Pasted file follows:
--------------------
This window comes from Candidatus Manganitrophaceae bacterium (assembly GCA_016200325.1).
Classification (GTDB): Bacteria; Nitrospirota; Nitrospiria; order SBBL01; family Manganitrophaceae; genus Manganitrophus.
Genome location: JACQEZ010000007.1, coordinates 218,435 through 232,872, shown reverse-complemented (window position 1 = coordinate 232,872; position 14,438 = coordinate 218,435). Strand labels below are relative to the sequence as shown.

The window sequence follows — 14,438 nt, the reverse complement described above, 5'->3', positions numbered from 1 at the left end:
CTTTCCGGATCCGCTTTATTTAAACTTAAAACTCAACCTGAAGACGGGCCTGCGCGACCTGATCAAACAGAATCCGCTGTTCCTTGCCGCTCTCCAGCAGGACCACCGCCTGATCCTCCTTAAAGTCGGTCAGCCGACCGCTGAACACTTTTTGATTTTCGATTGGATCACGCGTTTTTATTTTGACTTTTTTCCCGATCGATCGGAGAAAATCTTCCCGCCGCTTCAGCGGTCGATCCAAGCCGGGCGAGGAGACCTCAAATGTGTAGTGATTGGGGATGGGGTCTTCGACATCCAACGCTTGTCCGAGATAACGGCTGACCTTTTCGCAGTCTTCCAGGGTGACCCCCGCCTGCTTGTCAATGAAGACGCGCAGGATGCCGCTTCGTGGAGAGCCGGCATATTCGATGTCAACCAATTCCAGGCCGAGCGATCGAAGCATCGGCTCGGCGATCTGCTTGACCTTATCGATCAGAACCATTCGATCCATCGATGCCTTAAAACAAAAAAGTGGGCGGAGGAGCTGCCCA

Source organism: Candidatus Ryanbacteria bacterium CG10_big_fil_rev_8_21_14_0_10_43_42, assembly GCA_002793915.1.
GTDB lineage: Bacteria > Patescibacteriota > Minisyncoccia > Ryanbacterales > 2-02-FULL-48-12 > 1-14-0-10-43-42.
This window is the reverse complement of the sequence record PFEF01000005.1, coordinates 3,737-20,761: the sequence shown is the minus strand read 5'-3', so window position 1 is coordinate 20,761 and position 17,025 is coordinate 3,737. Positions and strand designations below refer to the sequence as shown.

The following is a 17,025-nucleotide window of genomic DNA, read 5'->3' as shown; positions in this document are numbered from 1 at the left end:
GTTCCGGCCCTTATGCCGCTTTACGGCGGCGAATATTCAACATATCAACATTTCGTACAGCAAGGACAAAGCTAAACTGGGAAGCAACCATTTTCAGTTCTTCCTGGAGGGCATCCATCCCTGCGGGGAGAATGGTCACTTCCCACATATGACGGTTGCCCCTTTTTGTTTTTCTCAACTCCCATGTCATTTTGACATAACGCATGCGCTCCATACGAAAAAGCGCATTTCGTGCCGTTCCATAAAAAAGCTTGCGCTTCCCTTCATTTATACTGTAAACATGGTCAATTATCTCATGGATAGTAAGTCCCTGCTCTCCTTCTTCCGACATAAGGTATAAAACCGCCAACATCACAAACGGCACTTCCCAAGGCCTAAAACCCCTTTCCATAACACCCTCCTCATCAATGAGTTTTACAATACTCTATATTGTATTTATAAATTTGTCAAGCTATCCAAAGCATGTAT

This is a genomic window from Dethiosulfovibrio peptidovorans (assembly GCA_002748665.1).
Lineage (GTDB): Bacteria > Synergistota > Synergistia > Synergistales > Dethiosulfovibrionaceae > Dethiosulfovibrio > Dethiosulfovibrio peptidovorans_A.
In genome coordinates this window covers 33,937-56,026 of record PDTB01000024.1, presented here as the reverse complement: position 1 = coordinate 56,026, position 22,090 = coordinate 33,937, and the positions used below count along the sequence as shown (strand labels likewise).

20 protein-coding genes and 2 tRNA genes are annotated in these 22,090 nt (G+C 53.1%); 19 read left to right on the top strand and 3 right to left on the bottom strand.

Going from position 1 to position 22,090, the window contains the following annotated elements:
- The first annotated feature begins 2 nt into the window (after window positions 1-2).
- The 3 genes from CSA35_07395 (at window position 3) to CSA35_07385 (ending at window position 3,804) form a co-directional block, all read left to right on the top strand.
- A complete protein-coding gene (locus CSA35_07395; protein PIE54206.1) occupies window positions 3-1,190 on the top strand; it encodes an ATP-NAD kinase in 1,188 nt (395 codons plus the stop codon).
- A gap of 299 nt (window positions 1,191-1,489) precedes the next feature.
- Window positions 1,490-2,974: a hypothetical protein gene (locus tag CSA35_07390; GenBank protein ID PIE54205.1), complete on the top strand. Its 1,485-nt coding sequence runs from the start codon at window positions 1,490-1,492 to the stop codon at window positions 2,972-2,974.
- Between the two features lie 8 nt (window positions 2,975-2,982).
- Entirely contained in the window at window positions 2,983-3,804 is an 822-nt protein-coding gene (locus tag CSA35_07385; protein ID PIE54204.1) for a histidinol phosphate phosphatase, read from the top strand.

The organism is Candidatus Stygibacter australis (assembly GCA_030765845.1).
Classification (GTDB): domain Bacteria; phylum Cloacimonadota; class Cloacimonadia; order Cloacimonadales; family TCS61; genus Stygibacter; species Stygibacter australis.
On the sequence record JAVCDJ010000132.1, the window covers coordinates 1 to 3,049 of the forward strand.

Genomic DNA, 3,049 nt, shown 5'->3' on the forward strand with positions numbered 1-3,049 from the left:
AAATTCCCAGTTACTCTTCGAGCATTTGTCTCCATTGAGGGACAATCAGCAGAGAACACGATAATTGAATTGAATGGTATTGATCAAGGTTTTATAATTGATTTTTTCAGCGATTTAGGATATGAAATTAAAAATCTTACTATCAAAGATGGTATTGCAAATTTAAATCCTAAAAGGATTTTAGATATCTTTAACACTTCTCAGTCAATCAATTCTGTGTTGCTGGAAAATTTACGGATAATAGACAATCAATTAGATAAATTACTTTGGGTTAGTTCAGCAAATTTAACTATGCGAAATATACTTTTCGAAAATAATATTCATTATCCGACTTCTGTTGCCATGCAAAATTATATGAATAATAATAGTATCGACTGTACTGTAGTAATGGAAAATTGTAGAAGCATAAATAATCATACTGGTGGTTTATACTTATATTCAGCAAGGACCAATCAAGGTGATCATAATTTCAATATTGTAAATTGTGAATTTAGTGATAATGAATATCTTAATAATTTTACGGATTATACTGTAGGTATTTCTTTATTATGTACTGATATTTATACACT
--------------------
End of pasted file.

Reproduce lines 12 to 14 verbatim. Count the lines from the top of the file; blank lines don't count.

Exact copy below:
Lineage (GTDB): Bacteria > Synergistota > Synergistia > Synergistales > Dethiosulfovibrionaceae > Dethiosulfovibrio > Dethiosulfovibrio peptidovorans_A.
In genome coordinates this window covers 33,937-56,026 of record PDTB01000024.1, presented here as the reverse complement: position 1 = coordinate 56,026, position 22,090 = coordinate 33,937, and the positions used below count along the sequence as shown (strand labels likewise).

20 protein-coding genes and 2 tRNA genes are annotated in these 22,090 nt (G+C 53.1%); 19 read left to right on the top strand and 3 right to left on the bottom strand.